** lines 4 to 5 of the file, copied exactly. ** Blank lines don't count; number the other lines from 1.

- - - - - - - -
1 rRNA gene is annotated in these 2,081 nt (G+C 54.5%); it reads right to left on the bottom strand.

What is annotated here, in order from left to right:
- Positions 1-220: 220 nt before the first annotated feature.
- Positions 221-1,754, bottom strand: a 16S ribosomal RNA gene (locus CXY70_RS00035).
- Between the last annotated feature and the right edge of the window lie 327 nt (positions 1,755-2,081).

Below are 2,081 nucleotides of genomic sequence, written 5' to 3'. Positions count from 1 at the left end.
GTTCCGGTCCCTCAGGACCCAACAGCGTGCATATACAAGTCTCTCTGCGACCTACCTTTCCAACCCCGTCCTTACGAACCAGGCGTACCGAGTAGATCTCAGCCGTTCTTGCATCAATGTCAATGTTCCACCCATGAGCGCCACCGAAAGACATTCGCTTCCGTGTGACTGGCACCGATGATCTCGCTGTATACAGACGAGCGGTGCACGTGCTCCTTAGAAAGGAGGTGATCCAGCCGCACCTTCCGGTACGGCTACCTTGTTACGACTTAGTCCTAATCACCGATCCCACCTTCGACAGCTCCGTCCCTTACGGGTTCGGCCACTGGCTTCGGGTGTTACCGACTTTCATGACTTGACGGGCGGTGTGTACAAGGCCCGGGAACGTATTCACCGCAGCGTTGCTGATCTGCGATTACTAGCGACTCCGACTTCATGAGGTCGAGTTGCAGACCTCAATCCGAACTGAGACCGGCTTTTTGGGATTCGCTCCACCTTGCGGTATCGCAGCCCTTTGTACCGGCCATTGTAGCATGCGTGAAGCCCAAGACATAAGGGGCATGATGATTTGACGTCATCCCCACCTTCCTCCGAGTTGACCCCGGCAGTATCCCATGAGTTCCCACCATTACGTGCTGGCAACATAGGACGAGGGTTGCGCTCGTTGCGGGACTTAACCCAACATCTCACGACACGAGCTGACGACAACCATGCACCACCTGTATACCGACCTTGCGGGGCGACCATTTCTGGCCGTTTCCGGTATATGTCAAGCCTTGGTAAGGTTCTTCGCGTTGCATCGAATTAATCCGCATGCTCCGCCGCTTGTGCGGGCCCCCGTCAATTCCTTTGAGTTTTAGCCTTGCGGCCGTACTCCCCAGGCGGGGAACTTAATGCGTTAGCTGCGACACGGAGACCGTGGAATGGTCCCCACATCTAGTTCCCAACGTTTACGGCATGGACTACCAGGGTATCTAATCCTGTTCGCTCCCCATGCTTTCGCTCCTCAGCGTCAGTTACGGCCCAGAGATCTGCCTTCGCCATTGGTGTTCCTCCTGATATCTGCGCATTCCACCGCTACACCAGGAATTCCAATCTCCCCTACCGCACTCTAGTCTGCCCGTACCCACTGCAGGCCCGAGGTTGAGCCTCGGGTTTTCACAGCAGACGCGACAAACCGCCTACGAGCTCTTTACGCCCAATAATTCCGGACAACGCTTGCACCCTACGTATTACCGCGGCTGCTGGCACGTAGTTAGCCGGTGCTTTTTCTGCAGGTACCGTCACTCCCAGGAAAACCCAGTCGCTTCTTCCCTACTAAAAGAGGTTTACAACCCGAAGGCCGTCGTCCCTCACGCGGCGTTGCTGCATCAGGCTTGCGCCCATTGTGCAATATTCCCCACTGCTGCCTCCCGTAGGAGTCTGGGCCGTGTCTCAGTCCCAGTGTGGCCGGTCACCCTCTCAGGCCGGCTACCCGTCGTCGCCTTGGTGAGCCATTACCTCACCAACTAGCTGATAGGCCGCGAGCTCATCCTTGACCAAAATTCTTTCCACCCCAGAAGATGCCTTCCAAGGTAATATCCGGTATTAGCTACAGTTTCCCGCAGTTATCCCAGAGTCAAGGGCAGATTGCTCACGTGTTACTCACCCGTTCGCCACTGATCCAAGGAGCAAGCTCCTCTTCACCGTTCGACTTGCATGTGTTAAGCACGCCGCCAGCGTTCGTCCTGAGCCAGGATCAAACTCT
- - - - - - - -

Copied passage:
- Positions 221-1,754, bottom strand: a 16S ribosomal RNA gene (locus CXY70_RS00035).
- Between the last annotated feature and the right edge of the window lie 327 nt (positions 1,755-2,081).